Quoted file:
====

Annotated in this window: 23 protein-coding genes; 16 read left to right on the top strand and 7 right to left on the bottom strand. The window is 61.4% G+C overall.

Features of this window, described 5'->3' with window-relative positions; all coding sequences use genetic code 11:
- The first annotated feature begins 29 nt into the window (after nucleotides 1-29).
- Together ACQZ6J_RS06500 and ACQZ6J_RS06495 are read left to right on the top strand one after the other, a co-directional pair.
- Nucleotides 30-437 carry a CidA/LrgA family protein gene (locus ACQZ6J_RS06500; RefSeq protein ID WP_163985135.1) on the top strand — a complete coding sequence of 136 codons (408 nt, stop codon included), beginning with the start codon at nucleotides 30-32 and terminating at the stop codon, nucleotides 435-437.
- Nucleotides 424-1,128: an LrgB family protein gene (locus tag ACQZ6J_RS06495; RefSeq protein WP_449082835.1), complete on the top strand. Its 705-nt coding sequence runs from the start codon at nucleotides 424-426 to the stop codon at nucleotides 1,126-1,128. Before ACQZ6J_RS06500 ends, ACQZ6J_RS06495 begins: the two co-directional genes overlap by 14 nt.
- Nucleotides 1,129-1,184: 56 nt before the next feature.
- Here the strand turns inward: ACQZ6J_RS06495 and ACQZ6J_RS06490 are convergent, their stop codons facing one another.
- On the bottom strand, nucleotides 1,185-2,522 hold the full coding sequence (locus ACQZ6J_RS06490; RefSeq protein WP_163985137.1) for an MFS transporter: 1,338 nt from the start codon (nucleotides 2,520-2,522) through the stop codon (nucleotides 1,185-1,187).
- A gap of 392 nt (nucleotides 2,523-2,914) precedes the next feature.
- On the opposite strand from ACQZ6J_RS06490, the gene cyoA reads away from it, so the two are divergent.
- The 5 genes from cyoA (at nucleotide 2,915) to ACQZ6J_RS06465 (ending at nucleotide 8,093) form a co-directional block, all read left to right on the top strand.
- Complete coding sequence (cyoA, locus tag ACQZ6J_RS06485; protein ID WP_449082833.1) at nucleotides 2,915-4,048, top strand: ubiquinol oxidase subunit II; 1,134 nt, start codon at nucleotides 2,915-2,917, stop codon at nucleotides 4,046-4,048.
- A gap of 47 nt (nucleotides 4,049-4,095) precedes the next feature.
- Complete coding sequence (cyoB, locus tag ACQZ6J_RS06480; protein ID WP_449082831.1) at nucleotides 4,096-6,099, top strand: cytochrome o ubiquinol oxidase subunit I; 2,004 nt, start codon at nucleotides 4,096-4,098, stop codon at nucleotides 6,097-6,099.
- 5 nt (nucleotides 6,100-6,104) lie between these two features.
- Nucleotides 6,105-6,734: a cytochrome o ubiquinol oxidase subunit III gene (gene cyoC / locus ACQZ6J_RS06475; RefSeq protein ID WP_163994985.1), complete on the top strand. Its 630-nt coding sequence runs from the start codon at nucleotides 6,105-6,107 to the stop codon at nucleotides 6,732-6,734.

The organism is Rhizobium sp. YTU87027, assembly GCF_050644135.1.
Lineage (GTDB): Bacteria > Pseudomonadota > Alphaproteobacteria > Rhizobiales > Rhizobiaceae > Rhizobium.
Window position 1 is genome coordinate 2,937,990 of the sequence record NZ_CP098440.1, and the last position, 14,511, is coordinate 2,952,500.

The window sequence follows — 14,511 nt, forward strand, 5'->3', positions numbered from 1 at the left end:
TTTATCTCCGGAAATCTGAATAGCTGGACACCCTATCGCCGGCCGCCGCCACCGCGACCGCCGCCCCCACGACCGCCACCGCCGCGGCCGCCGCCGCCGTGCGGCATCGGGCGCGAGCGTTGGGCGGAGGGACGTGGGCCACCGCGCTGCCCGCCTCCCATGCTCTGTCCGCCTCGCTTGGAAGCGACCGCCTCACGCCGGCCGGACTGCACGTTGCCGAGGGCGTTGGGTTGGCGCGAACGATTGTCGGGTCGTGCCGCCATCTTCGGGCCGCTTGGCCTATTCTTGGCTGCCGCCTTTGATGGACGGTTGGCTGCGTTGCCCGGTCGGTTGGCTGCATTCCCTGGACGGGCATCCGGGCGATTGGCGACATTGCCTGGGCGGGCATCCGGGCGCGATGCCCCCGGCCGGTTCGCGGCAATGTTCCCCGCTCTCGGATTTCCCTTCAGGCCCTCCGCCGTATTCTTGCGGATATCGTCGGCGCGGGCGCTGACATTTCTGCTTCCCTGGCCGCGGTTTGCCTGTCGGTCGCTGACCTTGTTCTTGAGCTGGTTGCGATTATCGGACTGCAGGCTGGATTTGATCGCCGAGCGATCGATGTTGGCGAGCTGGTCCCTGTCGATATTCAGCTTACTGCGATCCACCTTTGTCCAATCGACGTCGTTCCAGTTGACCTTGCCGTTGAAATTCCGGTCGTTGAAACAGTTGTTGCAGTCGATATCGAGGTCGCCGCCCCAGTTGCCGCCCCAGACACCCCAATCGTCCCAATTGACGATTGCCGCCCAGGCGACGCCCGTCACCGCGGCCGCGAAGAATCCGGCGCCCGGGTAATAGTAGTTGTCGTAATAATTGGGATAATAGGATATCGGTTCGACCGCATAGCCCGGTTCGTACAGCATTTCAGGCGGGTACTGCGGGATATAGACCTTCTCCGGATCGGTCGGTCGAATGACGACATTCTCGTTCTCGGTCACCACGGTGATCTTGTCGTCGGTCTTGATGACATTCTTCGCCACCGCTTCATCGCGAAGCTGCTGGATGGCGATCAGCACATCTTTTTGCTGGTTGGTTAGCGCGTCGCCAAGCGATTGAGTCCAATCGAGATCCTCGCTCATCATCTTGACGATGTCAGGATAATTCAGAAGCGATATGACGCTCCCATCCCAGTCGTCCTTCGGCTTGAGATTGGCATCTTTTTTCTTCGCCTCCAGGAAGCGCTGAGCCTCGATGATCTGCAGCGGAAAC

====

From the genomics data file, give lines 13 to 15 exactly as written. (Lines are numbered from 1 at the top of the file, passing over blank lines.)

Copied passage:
- Complete coding sequence (cyoA, locus tag ACQZ6J_RS06485; protein ID WP_449082833.1) at nucleotides 2,915-4,048, top strand: ubiquinol oxidase subunit II; 1,134 nt, start codon at nucleotides 2,915-2,917, stop codon at nucleotides 4,046-4,048.
- A gap of 47 nt (nucleotides 4,049-4,095) precedes the next feature.
- Complete coding sequence (cyoB, locus tag ACQZ6J_RS06480; protein ID WP_449082831.1) at nucleotides 4,096-6,099, top strand: cytochrome o ubiquinol oxidase subunit I; 2,004 nt, start codon at nucleotides 4,096-4,098, stop codon at nucleotides 6,097-6,099.